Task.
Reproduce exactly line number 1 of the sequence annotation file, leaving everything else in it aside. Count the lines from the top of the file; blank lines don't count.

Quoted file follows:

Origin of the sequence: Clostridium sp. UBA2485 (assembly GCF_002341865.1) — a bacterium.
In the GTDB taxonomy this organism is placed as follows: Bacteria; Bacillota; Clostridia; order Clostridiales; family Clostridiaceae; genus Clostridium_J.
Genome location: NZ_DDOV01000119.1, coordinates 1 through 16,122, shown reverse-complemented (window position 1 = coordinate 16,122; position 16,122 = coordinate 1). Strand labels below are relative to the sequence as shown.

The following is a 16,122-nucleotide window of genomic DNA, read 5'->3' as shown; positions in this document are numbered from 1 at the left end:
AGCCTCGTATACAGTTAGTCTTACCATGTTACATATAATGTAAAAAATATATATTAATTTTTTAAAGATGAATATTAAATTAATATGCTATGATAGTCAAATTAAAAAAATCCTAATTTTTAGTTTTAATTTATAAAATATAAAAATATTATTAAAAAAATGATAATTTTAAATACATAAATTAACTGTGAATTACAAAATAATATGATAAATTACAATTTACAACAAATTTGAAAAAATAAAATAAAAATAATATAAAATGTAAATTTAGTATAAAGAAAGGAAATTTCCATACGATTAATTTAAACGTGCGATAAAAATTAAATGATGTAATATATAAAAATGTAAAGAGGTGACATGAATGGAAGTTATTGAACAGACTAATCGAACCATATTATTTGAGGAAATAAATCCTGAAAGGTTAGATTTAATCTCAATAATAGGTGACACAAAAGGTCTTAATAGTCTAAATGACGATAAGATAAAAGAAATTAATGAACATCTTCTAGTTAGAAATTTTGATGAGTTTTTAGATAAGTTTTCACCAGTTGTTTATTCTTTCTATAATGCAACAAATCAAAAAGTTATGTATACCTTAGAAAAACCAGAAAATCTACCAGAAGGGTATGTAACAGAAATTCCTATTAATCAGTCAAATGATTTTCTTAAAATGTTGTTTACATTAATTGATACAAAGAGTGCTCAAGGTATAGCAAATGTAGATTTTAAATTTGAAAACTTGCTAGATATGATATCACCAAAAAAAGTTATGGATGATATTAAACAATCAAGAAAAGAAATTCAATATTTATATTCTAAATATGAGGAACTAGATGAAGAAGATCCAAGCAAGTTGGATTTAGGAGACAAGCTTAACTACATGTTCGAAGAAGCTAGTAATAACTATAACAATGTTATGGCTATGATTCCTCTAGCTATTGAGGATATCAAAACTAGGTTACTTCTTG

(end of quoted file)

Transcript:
Origin of the sequence: Clostridium sp. UBA2485 (assembly GCF_002341865.1) — a bacterium.